One of the key tools in nailing down the book cover rights as well as getting a handle on a project is a contract (or “agreement”) between the illustrator and the author or press. As with most other things, there are good contracts and bad ones. The good can protect your rights and make the work progress smoothly; a bad contract can quickly become a nightmare.

I’ve been in the publishing business for several decades, and a whole lot of contracts have come my way for one project or another. That said, I’m no lawyer, so keep that in mind. But that said, there are a few things I’d like to share with new small presses and self-publishing authors that I hope will send them in the right direction as they work on their book cover designs.

1) If you’re hiring a cover artist, you need a good contract. Here’s a good sample contract for hiring an Illustrator. There are samples you can find online that will get you started. Here’s a pretty good one at Illustration Castle and for those wanting to get into the real nitty gritty of contracts, here’s a nice PDF Booklet from AIGA

2) Remember that like a writer, an artist owns the copyright to anything he owns. That means you purchase the rights (or, in legalese, he “assigns the rights” to you). But technically you will never own the rights to the picture (except in a “work for hire” contract which is generally valid only with large corporations — more on this in a moment). You can negotiate for various rights, but remember you can use only the rights you pay for. If you buy the book cover rights, that doesn’t mean you can then print up t-shirts using the artwork, sell copies of the illustration to other parties, etc. (There are exceptions; for example be if you were creating t-shirts of the cover illustration with lettering to promote your book, then with many contracts, that would be a legitimate use.)

3) Because of how rights to an illustration can be divided in a variety of ways, a contract is a must. If you don’t have a contract, most courts side with the artist and give the buyer the absolute minimum possible in a deal. So if you’re buying rights, a contract will be a big plus for you. Most legit illustrators and graphic designers have a contract; steer clear of anyone who doesn’t want to use a contract.

4) If  you’re using your own contract, the phrase “work for hire” is in it, and you’re not someone like Marvel Comics or Disney, one of two things will happen if you’re working for a pro: A) He’ll leave the room never to be seen again or B) he’ll immediately double or triple his prices.


Because the phrase “work for hire” transfers ALL rights to the artwork to the buyer and allows the buyer to claim the work as his own.

Lawyers unfamiliar with the publishing industry may suggest adding “work for hire,” but it’s generally a mistake because A) most artists want credit for their work and find other revenue streams when they retain the rights and B) many crooks and fly-by-night folks exploit “work for hire” as a  way to trick inexperienced artists into giving away all the rights to artwork without realizing they’re doing so.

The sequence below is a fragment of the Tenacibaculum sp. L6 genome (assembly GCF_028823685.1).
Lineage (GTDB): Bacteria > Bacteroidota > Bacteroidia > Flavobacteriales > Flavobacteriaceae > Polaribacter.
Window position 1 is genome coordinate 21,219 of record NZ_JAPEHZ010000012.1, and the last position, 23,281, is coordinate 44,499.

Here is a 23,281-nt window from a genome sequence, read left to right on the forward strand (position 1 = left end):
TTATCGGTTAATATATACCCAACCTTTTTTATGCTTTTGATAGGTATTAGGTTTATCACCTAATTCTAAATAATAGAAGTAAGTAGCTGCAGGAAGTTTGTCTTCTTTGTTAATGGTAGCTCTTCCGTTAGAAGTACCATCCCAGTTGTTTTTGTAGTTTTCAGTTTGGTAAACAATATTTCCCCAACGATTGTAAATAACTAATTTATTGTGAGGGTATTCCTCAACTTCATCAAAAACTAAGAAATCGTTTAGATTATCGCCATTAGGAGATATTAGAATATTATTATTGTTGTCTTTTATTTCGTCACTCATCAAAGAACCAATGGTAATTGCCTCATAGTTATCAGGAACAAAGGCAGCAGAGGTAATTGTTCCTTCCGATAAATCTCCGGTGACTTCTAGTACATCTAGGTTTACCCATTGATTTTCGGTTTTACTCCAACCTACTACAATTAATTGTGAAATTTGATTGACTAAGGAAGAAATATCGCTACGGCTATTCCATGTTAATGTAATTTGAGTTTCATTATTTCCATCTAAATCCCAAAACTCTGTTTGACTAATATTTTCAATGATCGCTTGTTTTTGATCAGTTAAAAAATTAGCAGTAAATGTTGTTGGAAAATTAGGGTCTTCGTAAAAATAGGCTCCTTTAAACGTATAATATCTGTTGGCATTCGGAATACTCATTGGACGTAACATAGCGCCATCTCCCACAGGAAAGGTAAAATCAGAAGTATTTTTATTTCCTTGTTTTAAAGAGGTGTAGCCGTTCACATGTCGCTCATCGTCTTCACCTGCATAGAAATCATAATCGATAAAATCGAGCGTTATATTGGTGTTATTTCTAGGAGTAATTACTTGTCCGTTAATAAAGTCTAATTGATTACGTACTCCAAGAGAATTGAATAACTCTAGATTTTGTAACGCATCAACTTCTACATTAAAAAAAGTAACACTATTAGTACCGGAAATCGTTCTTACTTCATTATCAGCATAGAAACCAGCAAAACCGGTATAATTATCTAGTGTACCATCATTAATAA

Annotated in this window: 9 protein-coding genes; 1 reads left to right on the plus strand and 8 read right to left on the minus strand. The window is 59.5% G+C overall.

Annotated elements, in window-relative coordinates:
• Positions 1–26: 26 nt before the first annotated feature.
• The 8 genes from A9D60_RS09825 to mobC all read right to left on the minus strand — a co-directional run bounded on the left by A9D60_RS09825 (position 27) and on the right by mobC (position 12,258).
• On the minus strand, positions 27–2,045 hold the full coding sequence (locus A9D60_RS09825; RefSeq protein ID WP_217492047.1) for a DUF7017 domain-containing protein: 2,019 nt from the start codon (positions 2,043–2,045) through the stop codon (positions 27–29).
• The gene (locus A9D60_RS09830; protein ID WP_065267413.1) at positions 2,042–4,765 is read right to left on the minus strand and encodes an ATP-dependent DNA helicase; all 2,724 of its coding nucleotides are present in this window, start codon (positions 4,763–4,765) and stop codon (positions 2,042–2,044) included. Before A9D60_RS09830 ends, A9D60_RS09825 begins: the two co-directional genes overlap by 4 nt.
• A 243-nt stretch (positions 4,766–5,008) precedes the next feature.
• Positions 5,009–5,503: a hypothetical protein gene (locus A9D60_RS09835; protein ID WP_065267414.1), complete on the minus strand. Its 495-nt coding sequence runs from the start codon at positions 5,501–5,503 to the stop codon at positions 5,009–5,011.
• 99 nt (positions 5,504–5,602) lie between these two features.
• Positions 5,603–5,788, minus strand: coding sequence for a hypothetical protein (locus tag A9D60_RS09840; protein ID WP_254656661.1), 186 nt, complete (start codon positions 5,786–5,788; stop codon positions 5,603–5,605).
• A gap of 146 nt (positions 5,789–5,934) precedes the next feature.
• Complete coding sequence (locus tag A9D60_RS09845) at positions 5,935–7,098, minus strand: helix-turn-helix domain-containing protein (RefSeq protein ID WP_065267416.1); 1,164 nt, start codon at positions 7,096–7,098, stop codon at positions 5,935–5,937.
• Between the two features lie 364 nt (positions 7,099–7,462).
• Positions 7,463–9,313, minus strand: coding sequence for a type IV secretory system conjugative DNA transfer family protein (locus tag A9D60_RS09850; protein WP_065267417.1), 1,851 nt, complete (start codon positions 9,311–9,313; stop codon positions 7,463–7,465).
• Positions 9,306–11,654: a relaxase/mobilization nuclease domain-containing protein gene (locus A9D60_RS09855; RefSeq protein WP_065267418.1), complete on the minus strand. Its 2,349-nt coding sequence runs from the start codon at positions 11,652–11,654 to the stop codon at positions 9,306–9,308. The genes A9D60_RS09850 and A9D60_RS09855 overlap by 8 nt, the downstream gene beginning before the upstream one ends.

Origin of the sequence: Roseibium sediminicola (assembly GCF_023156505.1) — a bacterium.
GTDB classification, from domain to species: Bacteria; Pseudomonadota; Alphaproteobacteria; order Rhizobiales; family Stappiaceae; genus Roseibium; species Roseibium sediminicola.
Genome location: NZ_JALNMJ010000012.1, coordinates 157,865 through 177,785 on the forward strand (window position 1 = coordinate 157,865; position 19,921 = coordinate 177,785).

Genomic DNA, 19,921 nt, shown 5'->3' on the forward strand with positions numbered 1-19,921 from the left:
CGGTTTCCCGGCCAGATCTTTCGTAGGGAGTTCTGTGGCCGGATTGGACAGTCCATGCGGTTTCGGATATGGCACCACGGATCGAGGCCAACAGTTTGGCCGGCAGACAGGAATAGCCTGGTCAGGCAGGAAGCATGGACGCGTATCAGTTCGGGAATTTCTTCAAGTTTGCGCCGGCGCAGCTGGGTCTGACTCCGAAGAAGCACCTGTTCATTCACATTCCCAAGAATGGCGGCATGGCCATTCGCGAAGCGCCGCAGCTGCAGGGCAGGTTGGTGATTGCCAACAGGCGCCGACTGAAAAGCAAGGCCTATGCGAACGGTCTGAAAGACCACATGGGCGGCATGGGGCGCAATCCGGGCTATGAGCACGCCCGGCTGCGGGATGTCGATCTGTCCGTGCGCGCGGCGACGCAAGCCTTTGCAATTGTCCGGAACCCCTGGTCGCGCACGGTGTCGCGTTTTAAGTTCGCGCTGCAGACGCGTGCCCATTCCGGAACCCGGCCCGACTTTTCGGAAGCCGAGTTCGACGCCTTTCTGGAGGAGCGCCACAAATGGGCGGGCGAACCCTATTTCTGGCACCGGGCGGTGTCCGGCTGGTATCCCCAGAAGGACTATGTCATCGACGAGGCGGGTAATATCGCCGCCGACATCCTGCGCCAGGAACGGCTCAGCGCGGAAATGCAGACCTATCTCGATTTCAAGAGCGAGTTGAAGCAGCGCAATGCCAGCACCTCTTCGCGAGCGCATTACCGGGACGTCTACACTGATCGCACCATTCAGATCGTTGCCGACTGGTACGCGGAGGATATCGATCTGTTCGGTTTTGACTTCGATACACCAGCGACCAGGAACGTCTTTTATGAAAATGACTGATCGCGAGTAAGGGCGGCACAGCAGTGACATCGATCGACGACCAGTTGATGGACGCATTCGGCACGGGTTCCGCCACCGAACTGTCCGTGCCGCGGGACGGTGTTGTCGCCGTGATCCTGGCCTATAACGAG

(And if you like tricking people this way, then there’s a special room for you in the Hell Suite.)

5) If you want more than just cover rights, don’t use the “work for hire” as a catch all to achieve that. Instead, negotiate for the rights and put the understanding in the contract. This is much cheaper than “work for hire” (because you’ll never need most rights if you’re publishing a book, other than the EXCLUSIVE cover rights). Additionally, there is some doubt about the legality of most “work for hire” clauses (which may make lawyers rub their hands together gleefully, but likely won’t be a big plus for you should you have the misfortune to be in the middle of a legal battle over rights).

6) Traditionally you buy only the rights to ONE edition of a book; if you want to use the illustration on your ebook, second edition, audio book, or whatever — that should be spelled out in the contract (I’ve started doing this in my contracts since it this fact is generally misunderstood by small presses and self-publishers, but a lot of illustrators do not so be careful).

7) Pricing: This varies greatly but generally if you are hiring a professional, the cover rights for an illustration will likely run from $900 to $2,000 (and up) depending on the name of the artist and how complex the artwork is. For example an artist asked to create an illustration of a battle unfolding in the distance on a snowy countryside with storm clouds above might charge $2,000 for the work, while the same artist asked to create a portrait of the character might charge $900. (So for the author wishing to have an ebook version of his book, the simpler cover illustration is best — and will also present a savings in expenses.)